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Hi I am writing a stored procedure that will be executing a batch of jobs on an hourly schedule and I am trying to decide whether to return errors or raise them. Assuming I would be logging the errors inside each job which would lead to better performance and maintainability?

e.g.

--With Error Codes

CREATE PROCEDURE Job1
AS
BEGIN

    BEGIN TRY
        --Do some work
    END TRY
    BEGIN CATCH
        --log error
        RETURN 1; --Return 1 for error
    END CATCH
    RETURN 0;

END

CREATE PROCEDURE USP_BatchJob
AS
BEGIN
    BEGIN TRANSACTION;

    DECLARE @Error INT;
    EXEC @Error = Job1;
    IF @Error <> 0
        GOTO ErrorHandling;

    EXEC @Error = Job1;
    IF @Error <> 0
        GOTO ErrorHandling;

    IF @@TRANCOUNT > 0
        COMMIT TRANSACTION;

    RETURN;

ErrorHandling:
    IF @@TRANCOUNT > 0
        ROLLBACK;
END

e.g. RaiseError

CREATE PROCEDURE Job1
AS
BEGIN

    BEGIN TRY
        --Do some work
    END TRY
    BEGIN CATCH
        --log error
        RAISERROR(ERROR_MESSAGE(), ERROR_SEVERITY(), ERROR_STATE());
    END CATCH

END

CREATE PROCEDURE USP_BatchJob
AS
BEGIN
    BEGIN TRANSACTION
    BEGIN TRY

    EXEC Job1;

    EXEC Job1;

    END TRY
    BEGIN CATCH
        IF @@TRANCOUNT > 0
            ROLLBACK;
    END CATCH

    IF @@TRANCOUNT > 0
        COMMIT TRANSACTION;

END

The latter seems to produce more maintainable code

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1 Answer

up vote 2 down vote accepted

Being about coding style, this may be a religious issue. The main difference between a return code and an exception is that the exception will continue to be passed up the chain of calls.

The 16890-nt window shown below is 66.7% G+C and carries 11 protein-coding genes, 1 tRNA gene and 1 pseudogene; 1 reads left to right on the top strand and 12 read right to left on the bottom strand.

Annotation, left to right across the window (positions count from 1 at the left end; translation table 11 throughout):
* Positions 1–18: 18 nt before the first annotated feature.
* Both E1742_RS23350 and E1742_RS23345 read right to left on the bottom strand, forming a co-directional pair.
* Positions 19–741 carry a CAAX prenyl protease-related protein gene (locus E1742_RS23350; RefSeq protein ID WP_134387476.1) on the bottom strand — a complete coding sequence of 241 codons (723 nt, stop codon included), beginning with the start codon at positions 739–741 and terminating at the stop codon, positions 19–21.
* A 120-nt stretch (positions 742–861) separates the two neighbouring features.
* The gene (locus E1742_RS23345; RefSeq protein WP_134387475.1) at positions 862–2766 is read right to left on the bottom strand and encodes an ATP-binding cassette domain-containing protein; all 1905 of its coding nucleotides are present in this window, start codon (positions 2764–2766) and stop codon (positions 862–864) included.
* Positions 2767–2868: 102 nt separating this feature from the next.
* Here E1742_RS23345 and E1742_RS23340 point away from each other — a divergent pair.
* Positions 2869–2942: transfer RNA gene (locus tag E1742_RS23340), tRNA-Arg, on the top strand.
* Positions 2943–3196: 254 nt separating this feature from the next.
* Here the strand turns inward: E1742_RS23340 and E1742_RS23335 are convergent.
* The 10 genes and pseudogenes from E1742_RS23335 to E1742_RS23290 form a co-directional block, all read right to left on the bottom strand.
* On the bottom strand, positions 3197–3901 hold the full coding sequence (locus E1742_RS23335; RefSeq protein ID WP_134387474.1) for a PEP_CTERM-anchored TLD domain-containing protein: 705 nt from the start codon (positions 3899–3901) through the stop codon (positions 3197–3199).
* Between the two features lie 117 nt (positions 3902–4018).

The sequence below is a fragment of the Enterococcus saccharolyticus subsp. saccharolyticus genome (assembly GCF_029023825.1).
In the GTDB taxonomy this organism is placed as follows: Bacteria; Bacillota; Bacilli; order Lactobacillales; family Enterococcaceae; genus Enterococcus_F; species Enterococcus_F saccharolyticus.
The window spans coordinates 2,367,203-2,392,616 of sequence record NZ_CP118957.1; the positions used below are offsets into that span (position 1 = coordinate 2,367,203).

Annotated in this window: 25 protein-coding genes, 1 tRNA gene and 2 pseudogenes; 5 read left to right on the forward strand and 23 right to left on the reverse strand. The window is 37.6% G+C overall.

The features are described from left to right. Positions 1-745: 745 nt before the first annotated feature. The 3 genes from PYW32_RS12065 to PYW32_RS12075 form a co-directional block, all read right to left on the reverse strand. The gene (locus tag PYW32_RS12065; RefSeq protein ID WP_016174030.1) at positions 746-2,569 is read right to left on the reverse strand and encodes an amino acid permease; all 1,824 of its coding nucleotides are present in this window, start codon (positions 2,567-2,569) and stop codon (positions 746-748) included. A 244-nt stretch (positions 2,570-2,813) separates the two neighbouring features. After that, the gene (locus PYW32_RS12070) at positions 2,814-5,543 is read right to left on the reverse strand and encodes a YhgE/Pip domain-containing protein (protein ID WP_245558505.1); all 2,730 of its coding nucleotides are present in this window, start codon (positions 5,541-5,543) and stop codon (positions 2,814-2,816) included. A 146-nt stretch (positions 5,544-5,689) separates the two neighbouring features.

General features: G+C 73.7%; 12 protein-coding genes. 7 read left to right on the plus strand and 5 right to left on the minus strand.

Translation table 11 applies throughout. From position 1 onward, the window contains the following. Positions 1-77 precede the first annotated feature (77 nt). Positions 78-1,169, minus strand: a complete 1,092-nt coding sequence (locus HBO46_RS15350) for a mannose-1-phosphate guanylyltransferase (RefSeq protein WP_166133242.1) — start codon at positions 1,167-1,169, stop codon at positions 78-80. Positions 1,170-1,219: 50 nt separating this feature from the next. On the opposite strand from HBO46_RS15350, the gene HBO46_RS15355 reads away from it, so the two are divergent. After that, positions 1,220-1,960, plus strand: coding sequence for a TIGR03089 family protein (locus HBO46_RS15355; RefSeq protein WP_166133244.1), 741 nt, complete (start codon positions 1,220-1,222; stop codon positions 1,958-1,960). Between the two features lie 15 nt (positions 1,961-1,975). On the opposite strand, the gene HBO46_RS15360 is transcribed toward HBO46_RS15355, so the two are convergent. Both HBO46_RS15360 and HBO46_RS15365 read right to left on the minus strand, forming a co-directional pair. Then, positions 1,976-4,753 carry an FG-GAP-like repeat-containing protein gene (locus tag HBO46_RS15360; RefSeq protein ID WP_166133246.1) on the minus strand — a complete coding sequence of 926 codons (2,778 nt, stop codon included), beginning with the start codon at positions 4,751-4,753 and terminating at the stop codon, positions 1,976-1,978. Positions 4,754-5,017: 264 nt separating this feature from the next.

In general, in the code that I write, I use return values to return the status of a stored procedure as an "application error". As with your example, 0 means success and anything else means failure. Whenever I call a stored procedure in real code, I have checks on the return value as well as any new errors that might arise. By the way, in SQL Server, you cannot check for failure with "@retval <> 0", because stored procedures can return NULL.

Of course, exceptions/database errors can still occur. The idea is that when an exception is recognized, it gets logged and handled. The system "error" turns into an application error.

The one issue I have encountered is the interaction with SQL Server Agent. For this, you want to raise an error to "fork" to the error handling step. This is easily done within a job step, by looking at the return value and then generating an error.

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‘…because stored procedures can return NULL’ – this statement appears to be incorrect. Judging by the SQL Server 2000 RETURN manual, as well as by the SQL Server 2012 one, stored procedures in SQL Server cannot return NULL. –  Andriy M Jan 28 '13 at 6:28
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